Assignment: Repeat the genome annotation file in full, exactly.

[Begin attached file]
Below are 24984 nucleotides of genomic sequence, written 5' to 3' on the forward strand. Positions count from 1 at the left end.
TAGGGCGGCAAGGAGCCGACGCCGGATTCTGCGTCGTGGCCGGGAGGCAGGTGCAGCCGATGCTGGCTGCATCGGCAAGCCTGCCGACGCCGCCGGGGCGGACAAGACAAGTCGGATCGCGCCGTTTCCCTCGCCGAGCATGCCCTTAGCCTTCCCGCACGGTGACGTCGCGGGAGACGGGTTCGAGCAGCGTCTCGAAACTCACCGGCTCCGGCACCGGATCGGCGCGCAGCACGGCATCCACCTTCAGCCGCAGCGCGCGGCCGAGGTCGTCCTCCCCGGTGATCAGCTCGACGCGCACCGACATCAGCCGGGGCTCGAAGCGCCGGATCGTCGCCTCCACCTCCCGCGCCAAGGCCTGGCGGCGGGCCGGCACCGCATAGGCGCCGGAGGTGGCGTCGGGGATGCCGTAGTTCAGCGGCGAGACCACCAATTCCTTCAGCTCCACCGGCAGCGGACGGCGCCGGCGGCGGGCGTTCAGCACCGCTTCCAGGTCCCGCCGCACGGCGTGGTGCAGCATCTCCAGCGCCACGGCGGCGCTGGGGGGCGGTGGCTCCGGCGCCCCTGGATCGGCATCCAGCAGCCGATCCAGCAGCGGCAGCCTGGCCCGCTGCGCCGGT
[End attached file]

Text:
Below are 24984 nucleotides of genomic sequence, written 5' to 3' on the forward strand. Positions count from 1 at the left end.
TAGGGCGGCAAGGAGCCGACGCCGGATTCTGCGTCGTGGCCGGGAGGCAGGTGCAGCCGATGCTGGCTGCATCGGCAAGCCTGCCGACGCCGCCGGGGCGGACAAGACAAGTCGGATCGCGCCGTTTCCCTCGCCGAGCATGCCCTTAGCCTTCCCGCACGGTGACGTCGCGGGAGACGGGTTCGAGCAGCGTCTCGAAACTCACCGGCTCCGGCACCGGATCGGCGCGCAGCACGGCATCCACCTTCAGCCGCAGCGCGCGGCCGAGGTCGTCCTCCCCGGTGATCAGCTCGACGCGCACCGACATCAGCCGGGGCTCGAAGCGCCGGATCGTCGCCTCCACCTCCCGCGCCAAGGCCTGGCGGCGGGCCGGCACCGCATAGGCGCCGGAGGTGGCGTCGGGGATGCCGTAGTTCAGCGGCGAGACCACCAATTCCTTCAGCTCCACCGGCAGCGGACGGCGCCGGCGGCGGGCGTTCAGCACCGCTTCCAGGTCCCGCCGCACGGCGTGGTGCAGCATCTCCAGCGCCACGGCGGCGCTGGGGGGCGGTGGCTCCGGCGCCCCTGGATCGGCATCCAGCAGCCGATCCAGCAGCGGCAGCCTGGCCCGCTGCGCCGGT